The latest book from former headteacher John Abbott is meant as a call to arms, an impassioned plea to society's "Responsible subversives" to lead a revolution in how we educate adolescents. Many in schools will appreciate its messages, its moral tone, and its treasure trove of historical quotes about teaching. Yet, for all its grand aims, its conclusions too often appear obvious, vague or contradictory.
What is the current "crisis" in British education? Mr Abbott points to ministerial meddling; an obsession with target-setting; a distrust of teenagers among adults; and, worst of all, the way the school system treats pupils like battery chickens, spoon-feeding them with information to pass tests rather than letting them make discoveries for themselves. Few teachers would disagree with this analysis. These are concerns that headteachers and academics raise every week.
So what are his solutions? Let children learn through doing, he writes, giving them guidance from experts when they need it. Excellent. But how? Mr Abbott and his co-author Helen MacTaggart suggest that one answer will involve "cognitive apprenticeships", apprenticeships that take into account the latest findings about how the brain works. Which, again, sounds groovy - but apprenticeships in what? Pottery? Telesales? Here the book goes quiet - and hits a recurring contradiction.
On one hand, Mr Abbott argues that mankind must evolve and adapt fast to change, or risk ending up like those deer that stand still in the face of oncoming cars. On the other, he spends much of the book mourning the changes that have occurred over the past two centuries (including the Industrial Revolution, the Pill and the decline in church-going) and praising primitive cultures.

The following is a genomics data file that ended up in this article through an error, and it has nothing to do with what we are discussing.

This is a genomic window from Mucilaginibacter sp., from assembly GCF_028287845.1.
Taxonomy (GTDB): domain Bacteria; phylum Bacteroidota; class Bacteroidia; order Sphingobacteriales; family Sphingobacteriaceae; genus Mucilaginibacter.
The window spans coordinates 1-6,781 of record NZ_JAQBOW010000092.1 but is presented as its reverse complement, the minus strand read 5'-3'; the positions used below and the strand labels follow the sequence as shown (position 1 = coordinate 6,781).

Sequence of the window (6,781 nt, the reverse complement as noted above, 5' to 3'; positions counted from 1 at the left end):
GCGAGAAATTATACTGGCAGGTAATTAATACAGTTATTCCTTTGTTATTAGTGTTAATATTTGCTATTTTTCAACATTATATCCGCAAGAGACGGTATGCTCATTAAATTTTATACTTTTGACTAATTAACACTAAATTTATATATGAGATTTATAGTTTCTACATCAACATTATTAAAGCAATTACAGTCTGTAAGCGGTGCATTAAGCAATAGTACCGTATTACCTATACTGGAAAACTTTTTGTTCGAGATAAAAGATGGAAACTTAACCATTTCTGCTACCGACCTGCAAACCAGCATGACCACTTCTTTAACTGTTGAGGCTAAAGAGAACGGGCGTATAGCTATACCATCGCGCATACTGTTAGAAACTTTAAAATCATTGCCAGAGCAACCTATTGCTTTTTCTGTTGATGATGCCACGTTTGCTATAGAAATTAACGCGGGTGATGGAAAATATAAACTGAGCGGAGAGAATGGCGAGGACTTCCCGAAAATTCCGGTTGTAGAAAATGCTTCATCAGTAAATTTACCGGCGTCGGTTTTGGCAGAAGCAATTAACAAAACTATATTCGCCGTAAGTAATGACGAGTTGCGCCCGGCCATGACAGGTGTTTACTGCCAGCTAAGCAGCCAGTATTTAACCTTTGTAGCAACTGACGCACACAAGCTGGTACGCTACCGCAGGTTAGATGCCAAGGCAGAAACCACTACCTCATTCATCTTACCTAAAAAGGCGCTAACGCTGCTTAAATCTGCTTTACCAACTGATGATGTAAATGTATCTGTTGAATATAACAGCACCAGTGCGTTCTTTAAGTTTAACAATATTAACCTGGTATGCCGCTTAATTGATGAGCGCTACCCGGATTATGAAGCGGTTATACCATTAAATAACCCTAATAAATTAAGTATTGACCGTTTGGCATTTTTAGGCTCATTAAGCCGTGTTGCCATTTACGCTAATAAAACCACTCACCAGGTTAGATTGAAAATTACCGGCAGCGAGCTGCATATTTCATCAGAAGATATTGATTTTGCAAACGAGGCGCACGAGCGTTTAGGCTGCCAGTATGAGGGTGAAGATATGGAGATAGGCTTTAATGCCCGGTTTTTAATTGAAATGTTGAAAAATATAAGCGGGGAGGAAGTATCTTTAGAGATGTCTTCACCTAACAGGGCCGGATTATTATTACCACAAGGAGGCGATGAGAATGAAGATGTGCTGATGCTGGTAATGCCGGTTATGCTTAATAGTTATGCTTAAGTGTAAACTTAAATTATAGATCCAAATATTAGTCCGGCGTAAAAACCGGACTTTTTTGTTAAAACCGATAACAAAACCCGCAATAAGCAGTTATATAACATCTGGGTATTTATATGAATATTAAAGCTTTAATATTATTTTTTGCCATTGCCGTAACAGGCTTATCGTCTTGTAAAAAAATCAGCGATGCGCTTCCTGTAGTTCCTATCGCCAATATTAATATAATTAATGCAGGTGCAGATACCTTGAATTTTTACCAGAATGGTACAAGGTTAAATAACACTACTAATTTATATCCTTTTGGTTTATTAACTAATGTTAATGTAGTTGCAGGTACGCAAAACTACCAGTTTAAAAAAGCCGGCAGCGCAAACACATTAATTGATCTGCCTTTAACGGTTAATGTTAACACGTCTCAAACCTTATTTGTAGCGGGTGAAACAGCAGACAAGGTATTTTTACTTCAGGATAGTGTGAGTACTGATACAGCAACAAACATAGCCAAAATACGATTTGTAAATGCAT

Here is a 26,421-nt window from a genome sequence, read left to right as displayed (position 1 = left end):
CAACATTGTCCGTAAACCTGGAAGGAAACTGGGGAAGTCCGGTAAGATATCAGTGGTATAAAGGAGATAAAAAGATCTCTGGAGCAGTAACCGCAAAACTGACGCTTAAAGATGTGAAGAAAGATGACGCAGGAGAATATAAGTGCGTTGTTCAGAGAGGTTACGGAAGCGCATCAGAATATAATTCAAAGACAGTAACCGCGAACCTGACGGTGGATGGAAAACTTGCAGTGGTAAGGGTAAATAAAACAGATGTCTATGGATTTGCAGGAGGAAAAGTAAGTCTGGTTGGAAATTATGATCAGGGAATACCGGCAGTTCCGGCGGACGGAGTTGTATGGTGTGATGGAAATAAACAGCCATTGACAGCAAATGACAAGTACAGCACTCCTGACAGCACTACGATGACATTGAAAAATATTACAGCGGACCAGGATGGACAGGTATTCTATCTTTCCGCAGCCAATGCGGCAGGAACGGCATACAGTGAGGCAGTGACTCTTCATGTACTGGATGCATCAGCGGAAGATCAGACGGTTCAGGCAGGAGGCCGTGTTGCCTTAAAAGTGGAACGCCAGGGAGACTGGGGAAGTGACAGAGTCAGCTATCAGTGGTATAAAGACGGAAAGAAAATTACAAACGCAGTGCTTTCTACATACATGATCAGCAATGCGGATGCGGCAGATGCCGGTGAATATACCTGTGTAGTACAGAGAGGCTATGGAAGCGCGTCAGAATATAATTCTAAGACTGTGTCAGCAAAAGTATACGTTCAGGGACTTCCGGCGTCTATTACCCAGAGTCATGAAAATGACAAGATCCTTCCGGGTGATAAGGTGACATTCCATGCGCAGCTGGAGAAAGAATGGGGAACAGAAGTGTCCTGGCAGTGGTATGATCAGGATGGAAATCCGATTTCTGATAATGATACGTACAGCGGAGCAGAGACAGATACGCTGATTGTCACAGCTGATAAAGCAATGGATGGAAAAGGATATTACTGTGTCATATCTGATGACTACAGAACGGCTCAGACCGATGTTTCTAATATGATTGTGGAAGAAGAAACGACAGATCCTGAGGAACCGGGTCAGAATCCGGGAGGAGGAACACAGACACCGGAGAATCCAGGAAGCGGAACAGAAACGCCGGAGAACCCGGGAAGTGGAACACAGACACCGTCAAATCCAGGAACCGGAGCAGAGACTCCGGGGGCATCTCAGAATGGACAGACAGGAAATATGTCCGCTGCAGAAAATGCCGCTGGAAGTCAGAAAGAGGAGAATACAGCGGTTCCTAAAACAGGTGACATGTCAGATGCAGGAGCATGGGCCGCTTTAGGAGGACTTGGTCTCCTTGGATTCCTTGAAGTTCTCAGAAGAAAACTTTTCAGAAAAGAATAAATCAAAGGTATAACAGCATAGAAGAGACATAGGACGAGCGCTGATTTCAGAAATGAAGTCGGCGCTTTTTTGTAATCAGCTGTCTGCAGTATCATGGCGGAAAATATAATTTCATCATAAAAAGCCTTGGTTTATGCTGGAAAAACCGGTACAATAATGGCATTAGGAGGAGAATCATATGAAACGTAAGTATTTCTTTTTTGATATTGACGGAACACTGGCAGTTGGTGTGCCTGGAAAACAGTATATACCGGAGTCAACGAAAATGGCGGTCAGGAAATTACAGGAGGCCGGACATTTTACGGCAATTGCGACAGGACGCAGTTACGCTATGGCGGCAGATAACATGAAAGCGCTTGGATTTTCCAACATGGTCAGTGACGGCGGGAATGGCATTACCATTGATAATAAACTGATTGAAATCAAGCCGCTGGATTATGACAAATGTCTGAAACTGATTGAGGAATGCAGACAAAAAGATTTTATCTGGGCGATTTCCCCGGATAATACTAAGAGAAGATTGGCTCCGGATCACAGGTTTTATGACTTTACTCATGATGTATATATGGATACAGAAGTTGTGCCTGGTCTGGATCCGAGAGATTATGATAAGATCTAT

Why can't parents in Britain be more like the nomads in Iran's mountains or the Hadza people in Tanzania, he suggests, who get to spend time with their children and give them genuine responsibilities, such as herding the goats?
"The Hadza have something that the children of England are fast losing - they have the love and the affection of their parents," he writes.
He contrasts the skills of the nomads, who can detect minute changes in vegetation, with a report suggesting that 80 per cent of three-year-olds in Birmingham had televisions in their bedrooms. The latter statistic may be shocking, but knowledge of TV will be handier than an appreciation of vegetation for a child trying to forge alliances in the playground of a Birmingham primary. And if you're concerned about roadkill, it's best to avoid herding goats in the city centre.
Where the book succeeds is in providing what Mr Abbott rightly points out is often missing from teacher training courses: an accessible, potted history of Britain's school system. In this section he points out that it is not new for education to be in "crisis". From history he also finds some potential solutions for today, making a particularly powerful case to bring back five to 15 education, which elementary schools offered before 1944.
Ultimately, for all its references to Darwin, the book does not offer a clear way schools can adapt to face the changes of the present. "It's a very, very different from the world that many of us adults grew up in, and it's not particularly nice," Mr Abbott writes.
Instead he calls for the whole of Western society's attitudes to be changed - backwards. The "contemporary narrative" should be replaced with a sense of the common good, agreed codes of behaviour, and a touch of the ethos of the 10 commandments. That's a noble aspiration - but it's an even tougher challenge than improving education for teenagers.